Posted in Uncategorized

Start Getting Ready For #NABJ20 in D.C. NOW!

We all know the routine — you try and decide whether you’re going to the NABJ convention or not. Then by the time you decide, pre-registration is over, the airfare is sky high and you don’t have enough to cover everything. So you’re at home with a huge case of FOMO, swearing you won’t miss it again.

And yes, despite some hiccups, you really did miss out by not being in Miami this year. Next year, we’re in Washington, D.C., holding a joint convention with the National Association of Hispanic Journalists on July 8-12, 2020 (note we’re a month early next year). D.C. is where NABJ was founded and we’ll be in the thick of electing our next president, so you know it will be epic.

I do this every year, but here we go again. NOW is the time to start saving to ensure that you’ll be in D.C. And like I do every year, I’m going to give you some great tips on how to have the money ready when it’s time to start paying.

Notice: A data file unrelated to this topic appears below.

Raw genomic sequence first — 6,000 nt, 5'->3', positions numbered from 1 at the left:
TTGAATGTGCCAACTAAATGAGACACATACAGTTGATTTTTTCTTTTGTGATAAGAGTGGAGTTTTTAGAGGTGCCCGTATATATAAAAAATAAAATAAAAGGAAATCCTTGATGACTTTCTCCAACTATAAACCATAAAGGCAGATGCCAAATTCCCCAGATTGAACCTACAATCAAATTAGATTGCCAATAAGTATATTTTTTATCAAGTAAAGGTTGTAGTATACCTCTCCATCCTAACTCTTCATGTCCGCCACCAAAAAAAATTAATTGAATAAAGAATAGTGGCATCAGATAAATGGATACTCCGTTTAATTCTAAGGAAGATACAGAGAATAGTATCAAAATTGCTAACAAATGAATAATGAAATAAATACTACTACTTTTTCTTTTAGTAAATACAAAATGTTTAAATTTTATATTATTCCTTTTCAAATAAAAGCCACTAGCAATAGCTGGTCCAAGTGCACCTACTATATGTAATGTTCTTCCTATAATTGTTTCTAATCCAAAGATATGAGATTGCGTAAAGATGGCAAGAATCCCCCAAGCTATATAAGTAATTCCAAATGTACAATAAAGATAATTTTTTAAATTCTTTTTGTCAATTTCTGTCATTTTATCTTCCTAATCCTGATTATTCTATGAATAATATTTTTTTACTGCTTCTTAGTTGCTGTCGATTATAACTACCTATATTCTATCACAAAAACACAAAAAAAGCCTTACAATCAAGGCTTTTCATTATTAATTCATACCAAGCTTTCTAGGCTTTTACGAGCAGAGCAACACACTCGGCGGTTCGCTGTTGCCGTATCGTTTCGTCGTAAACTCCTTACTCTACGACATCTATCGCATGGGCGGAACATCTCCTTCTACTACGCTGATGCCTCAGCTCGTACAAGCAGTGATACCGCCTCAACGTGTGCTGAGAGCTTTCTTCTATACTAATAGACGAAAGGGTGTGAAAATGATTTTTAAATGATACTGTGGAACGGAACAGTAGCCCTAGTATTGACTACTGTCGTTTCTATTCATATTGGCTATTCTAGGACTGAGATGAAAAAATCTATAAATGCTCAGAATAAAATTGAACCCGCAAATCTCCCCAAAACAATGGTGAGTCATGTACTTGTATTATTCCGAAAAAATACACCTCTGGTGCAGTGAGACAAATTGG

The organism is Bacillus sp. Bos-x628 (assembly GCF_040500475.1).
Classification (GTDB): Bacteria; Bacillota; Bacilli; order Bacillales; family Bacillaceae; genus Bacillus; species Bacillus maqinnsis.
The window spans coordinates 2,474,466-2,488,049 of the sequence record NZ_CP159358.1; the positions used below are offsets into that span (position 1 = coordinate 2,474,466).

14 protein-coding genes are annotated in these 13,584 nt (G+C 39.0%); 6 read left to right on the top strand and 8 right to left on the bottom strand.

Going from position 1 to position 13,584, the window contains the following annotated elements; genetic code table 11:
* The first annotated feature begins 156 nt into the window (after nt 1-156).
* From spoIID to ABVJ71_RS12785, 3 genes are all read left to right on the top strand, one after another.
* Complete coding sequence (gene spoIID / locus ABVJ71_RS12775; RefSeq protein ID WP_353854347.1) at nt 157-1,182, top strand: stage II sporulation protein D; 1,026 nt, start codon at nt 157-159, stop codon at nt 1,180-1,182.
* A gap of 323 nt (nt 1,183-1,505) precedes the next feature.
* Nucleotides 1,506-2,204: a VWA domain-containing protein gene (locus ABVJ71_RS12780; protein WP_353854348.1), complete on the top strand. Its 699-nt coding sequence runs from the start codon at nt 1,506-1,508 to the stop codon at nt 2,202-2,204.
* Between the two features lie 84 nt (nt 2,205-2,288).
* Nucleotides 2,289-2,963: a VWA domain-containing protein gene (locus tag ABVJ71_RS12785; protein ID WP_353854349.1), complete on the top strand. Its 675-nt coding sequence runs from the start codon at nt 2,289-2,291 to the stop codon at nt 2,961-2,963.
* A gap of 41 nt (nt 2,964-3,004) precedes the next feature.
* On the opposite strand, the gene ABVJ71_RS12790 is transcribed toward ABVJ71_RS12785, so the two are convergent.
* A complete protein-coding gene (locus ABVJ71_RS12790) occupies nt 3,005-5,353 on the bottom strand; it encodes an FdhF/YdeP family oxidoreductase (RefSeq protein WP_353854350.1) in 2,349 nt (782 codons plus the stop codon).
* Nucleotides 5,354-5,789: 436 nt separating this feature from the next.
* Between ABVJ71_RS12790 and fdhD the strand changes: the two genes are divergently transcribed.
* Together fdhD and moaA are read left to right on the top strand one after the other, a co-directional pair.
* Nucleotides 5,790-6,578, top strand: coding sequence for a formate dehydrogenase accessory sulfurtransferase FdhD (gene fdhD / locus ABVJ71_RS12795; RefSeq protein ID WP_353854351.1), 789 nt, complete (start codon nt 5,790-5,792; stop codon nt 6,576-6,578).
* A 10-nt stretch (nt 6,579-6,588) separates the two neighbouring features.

Wardman Park

We’ll be staying at the Washington Marriott Wardman Park. Unlike the Turnberry Isle Miami, Wardman Park’s basic room has two double beds, which is much more attractive for those who need roommates to save costs.

The Cost

Registration – $325. This is for Early Bird. If you belong to a chapter, that drops to $275. Pre-registration is $380 and after that, it’s $550 (but you’re not going to wait that long, right?).

Hotel – NABJ is committed to keeping hotel room prices at under $200 a night, so if I were guessing, we’re looking at $179 a night before taxes. That adds up to $716 for Wednesday through Sunday. Divide this by four if you have roommates.

Airfare –  I checked Southwest Airlines fares from Chicago Midway to Baltimore/Washington in March 2020, since that’s how long their schedule goes right now. it came to $312 round-trip. But because of the location, I’m sure a lot of you can drive, or take the bus or a train. And there’s also carpooling.

Transportation – You need to get from the airport/train/bus station to the hotel, which is in upper Northwest D.C. There is a Metro subway station nearby too. I always budget about $100 for this, including a ride to and from the airport and rides to downtown D.C. A Super Shuttle from BWI Airport to the host hotel will be around $50 round-trip; that same shuttle costs $31 from Washington Dulles Airport.